Friday, April 13, 2012

It calls the D.A.

Perry Mason is sitting in his office when a woman comes in. She seems very distressed and tries to extract information from Mason on behalf of “a friend” of hers. Mason sees through the ruse and challenges her on it. But the reaction is quite unexpected—the woman gets up and walks out of the office!

This leaves Perry Mason rather upset. He knows the woman is in some sort of serious trouble, and he decides he will help her—this decision is made when he finds out that the woman had left a $50 retainer with his secretary! Luckily, the damsel in distress forgot her purse behind in the office, and thus begins a trail as Perry Mason finds his client and then must help her when she gets involved in a murder!

This is an enjoyable enough story with some relatively hardboiled elements. Perry Mason finds all sorts of creative ways to throw obstacles in his opponents’ direction— and this opponent happens to be the prosecutor who presses charges against the lady (who will remain unnamed by me— finding out who she is is part of the fun of the book). Sometimes, his tactics seems puzzling at the time, but suddenly make complete sense when they pop up again.

What is there that is enjoyable about this book? It’s fun enough to find out who the potential client was, but there’s a bit of lull in the action as we get some mandatory exposition into the book. The murder then occurs, which livens things up considerably, when Perry Mason is introduced to the man who will be behind the prosecutor in pressing charges. This man is a very dangerous opponent, as he is rich enough to afford a legal team comprising of all the country’s top lawyers! Perry must walk a fine line as he fences intellectually with this opponent, and these scenes are some of the most fun.

Another fun aspect is the legal one—the scenes in court are considerably livened by author Erle Stanley Gardner’s own personal experiences as a lawyer. These scenes are given a ring of authenticity to them, and it is hard to duplicate or describe, exactly. But it feels very much like a dramatic trial, and some of Perry Mason’s tactics make you want to stand up and cheer when they finally pay off.

Finally, when Perry Mason pursues a line of questioning that seems immaterial, he is in reality constructing a solid case against the culprit. And apparently, if Wikipedia is to be trusted, this book figured in a real-life murder trial:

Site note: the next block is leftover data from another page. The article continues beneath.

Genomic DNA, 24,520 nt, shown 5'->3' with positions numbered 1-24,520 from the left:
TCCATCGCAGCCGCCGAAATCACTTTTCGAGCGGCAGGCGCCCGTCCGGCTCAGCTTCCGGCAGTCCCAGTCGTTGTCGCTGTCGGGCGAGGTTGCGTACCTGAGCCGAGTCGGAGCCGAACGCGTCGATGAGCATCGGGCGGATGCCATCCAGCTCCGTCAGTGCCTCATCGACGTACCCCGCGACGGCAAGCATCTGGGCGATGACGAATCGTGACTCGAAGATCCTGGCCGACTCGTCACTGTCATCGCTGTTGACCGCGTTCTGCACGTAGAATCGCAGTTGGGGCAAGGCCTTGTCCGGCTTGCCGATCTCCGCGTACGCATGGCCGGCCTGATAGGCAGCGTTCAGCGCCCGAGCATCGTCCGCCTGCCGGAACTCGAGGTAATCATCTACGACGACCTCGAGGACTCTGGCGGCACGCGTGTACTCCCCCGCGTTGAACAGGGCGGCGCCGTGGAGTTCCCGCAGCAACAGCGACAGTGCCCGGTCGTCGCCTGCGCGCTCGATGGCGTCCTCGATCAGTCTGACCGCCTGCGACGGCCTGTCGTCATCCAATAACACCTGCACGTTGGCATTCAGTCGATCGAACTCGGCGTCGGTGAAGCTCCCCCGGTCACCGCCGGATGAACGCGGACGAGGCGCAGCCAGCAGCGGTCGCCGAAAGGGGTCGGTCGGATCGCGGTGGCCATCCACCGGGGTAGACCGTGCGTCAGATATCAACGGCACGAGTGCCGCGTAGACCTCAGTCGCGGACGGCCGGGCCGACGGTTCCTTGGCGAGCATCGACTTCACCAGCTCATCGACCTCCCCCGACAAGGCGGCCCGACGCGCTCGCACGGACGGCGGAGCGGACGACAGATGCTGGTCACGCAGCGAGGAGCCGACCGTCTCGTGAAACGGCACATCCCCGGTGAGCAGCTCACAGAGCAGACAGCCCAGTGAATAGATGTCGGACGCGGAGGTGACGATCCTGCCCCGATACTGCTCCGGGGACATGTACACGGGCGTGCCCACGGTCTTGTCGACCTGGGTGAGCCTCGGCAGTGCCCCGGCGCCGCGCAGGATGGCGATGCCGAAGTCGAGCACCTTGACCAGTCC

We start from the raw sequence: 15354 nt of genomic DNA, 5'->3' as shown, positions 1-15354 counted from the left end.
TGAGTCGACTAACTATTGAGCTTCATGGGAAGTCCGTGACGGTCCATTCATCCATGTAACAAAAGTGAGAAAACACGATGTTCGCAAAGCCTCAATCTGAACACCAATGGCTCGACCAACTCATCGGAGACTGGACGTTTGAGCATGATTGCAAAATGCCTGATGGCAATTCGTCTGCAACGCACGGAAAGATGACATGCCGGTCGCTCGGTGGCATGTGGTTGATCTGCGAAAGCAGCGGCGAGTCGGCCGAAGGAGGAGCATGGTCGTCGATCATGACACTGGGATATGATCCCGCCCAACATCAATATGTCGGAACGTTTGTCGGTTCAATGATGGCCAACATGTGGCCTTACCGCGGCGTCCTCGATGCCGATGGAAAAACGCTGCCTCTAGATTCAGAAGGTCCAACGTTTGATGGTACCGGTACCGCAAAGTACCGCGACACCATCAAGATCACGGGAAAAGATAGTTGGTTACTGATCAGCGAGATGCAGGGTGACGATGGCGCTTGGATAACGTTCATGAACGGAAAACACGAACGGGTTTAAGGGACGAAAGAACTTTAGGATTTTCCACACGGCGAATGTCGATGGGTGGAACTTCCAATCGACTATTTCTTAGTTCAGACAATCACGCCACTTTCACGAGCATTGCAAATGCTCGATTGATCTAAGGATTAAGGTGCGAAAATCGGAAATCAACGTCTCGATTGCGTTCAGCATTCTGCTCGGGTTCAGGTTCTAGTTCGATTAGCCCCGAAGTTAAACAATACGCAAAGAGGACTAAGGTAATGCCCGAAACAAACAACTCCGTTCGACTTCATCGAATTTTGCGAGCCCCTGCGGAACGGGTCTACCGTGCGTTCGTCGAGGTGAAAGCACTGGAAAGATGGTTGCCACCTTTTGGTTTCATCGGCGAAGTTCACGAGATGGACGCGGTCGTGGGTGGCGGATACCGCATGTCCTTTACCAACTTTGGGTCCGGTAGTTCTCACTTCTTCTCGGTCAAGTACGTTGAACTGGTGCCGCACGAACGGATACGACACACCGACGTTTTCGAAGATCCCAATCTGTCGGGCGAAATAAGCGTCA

The Arizona murder trial was going badly for the district attorney. He knew the accused was guilty; but because of a quirk in the law, he had no hope for a conviction. Then, one day, the district attorney called the suspect's wife to the stand and started an unexpected line of questioning. When the judge demanded an explanation, the district attorney produced The Case of the Curious Bride by Erle Stanley Gardner. In it, he said, Perry Mason used the same questioning. The Judge withdrew to his chambers, and when he returned, he allowed the district attorney to proceed with his ingenious approach. It changed the course of the trial and led to a verdict of 'Guilty.'

So if you want to find out what this line of questioning is, you might as well read The Case of the Curious Bride—although quite honestly, the conclusion that this questioning arrives to is not unexpected. The book is a relatively quick read and fun enough. Is there anything particularly brilliant about it? I wouldn’t say so. It’s just fun, and honestly, that sounds like a perfectly noble achievement in itself.


  1. There's a lot of truth in that final sentence. Nowadays, people tend to forget that the main concern of mystery writers, back then, was not how they could make their work pass as genuine literature but how to entertain their audience – and there really is nothing wrong with that at all.

    Anyway, this is one of the Perry Mason novels that I wanted to take a shot at ever since Gosho Aoyama recommended it.

  2. I'll put my hand up and say that I've never read a Perry Mason novel, but it does seem that I might be missing out. Maybe when the TBR pile gets to a more manageable level...

  3. Having read all the Perry Masons, there is a fairly consistent level of quality, especially in the earlier books. While none of them are truly tour de forces (with perhaps the exception of The Howling Dog), they are very competently written mysteries.. As Patrick says, sometimes that in itself is enough.

    (And yes, the story about the real life trial is true.)

  4. @TomCat
    Glad you agree with that sentence! This was one of my poorer reviews (I thought-- that's what comes when writing exams delays a proper review for a week) but I did think my conclusion was a perfectly reasonable one. :)

    @Puzzle Doctor
    Honestly, this is the only PM I've ever read-- and this was a re-read, I actually read this one years ago after finding out about the murder trial. So I can testify that PM is fun enough even when you know what's going to happen.

    Thanks for confirming that! Wikipedia can be so unrealiable at times...

  5. The film version (1935) is quite a lot of fun, too.

    1. Great review Patrick - I read a ton of these in my teens but I do find them very hard to distinguish so many years later. It is worth pointing out how the titles from the 30s in particular were very different, much more hardboiled, than the later books and certainly from the classic TV series starring Raymond Burr. In a weird bit of synchronicity, I'm actually posting a review of the 1935 movie tomorrow.

  6. nice review, I haven't read this PM book. What I have read is the case of the crooked candle and thought it was quite entertaining.